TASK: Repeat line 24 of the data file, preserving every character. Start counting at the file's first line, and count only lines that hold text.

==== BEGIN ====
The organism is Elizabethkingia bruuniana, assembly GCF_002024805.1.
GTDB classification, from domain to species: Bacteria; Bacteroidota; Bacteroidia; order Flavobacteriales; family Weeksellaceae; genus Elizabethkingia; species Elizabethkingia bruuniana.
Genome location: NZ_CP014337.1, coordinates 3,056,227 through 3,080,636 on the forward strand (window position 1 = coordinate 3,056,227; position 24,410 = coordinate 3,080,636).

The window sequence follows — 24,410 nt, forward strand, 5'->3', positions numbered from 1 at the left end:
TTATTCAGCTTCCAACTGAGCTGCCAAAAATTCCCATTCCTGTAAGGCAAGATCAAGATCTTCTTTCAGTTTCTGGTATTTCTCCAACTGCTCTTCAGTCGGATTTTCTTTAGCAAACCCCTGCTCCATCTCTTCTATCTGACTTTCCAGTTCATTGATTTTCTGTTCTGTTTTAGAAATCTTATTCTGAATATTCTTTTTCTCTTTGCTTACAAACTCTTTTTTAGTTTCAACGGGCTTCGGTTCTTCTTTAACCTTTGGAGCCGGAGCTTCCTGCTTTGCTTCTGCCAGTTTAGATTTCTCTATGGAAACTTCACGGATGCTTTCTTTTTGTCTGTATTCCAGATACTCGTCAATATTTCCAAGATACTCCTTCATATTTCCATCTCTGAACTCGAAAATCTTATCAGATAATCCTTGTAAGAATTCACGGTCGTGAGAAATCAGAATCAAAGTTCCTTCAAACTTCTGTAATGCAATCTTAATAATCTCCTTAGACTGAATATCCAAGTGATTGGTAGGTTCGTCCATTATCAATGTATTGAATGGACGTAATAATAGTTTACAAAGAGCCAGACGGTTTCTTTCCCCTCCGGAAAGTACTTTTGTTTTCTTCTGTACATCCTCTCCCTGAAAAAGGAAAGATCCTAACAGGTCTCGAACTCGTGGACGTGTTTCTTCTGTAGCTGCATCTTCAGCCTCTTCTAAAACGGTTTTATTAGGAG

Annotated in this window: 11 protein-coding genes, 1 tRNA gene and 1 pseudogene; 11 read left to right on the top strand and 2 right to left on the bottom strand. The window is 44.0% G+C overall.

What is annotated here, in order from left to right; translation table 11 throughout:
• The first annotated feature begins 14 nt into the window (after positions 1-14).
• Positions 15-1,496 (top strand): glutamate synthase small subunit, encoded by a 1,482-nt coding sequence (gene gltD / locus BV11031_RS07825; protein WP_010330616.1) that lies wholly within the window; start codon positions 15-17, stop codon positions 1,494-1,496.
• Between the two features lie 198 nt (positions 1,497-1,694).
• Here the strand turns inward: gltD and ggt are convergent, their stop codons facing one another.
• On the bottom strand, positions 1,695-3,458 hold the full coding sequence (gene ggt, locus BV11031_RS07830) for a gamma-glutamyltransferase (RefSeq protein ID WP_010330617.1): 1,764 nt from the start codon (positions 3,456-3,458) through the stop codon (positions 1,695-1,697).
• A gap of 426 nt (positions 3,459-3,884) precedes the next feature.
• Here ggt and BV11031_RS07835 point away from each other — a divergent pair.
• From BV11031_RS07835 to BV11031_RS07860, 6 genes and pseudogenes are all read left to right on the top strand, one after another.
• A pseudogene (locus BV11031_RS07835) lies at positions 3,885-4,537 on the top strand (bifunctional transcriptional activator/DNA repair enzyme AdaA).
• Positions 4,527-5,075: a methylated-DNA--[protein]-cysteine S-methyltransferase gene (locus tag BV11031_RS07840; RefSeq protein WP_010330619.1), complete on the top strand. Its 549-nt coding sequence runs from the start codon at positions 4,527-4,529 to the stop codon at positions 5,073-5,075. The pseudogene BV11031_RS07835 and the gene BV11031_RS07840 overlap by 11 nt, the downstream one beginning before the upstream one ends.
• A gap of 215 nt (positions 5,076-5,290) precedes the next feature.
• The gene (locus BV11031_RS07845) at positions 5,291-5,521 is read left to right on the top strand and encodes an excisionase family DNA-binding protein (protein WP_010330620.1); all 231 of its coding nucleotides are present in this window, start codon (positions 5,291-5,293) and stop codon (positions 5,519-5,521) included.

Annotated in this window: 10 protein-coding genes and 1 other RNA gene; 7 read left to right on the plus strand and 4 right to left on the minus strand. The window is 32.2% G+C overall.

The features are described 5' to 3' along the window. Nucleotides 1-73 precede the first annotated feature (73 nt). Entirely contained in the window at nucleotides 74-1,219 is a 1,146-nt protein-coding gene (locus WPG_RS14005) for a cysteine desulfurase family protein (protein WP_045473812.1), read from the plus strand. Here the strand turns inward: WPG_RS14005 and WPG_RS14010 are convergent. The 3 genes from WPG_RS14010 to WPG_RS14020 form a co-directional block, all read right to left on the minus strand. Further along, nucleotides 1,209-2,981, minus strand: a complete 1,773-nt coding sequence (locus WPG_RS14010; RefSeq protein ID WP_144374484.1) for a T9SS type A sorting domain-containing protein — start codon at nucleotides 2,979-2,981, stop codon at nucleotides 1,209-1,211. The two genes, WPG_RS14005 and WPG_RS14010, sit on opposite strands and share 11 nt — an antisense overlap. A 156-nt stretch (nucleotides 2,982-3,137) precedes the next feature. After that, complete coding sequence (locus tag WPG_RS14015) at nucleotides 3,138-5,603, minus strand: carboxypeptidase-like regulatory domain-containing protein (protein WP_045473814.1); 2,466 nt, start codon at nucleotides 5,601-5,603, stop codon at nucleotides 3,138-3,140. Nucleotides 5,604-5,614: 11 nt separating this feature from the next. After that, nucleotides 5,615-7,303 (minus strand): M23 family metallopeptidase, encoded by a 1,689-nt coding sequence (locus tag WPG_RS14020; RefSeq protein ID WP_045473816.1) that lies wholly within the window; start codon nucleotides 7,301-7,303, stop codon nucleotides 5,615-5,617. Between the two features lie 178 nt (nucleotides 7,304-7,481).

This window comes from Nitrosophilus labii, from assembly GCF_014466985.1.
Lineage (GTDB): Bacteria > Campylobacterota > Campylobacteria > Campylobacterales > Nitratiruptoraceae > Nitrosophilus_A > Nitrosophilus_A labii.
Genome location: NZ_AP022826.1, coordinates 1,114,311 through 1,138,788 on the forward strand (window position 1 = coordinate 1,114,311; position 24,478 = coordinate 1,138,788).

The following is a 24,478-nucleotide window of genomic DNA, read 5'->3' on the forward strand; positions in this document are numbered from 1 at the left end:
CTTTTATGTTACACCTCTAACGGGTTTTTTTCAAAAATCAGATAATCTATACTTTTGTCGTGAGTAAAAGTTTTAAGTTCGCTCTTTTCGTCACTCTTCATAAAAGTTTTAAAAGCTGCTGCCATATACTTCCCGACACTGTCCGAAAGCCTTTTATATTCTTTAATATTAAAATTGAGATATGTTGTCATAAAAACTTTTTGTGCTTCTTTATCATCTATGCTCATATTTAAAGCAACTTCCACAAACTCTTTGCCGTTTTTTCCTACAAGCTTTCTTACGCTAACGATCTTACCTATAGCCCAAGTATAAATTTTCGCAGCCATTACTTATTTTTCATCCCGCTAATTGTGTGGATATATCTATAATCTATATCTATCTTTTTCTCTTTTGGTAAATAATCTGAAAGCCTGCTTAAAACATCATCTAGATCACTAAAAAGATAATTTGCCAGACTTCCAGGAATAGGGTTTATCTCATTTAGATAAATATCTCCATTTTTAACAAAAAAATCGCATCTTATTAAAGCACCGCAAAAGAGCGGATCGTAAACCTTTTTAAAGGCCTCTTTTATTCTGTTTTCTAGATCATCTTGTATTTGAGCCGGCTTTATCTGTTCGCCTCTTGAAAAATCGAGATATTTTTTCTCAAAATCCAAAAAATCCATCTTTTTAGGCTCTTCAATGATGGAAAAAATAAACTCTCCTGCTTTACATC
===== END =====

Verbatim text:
Genome location: NZ_AP022826.1, coordinates 1,114,311 through 1,138,788 on the forward strand (window position 1 = coordinate 1,114,311; position 24,478 = coordinate 1,138,788).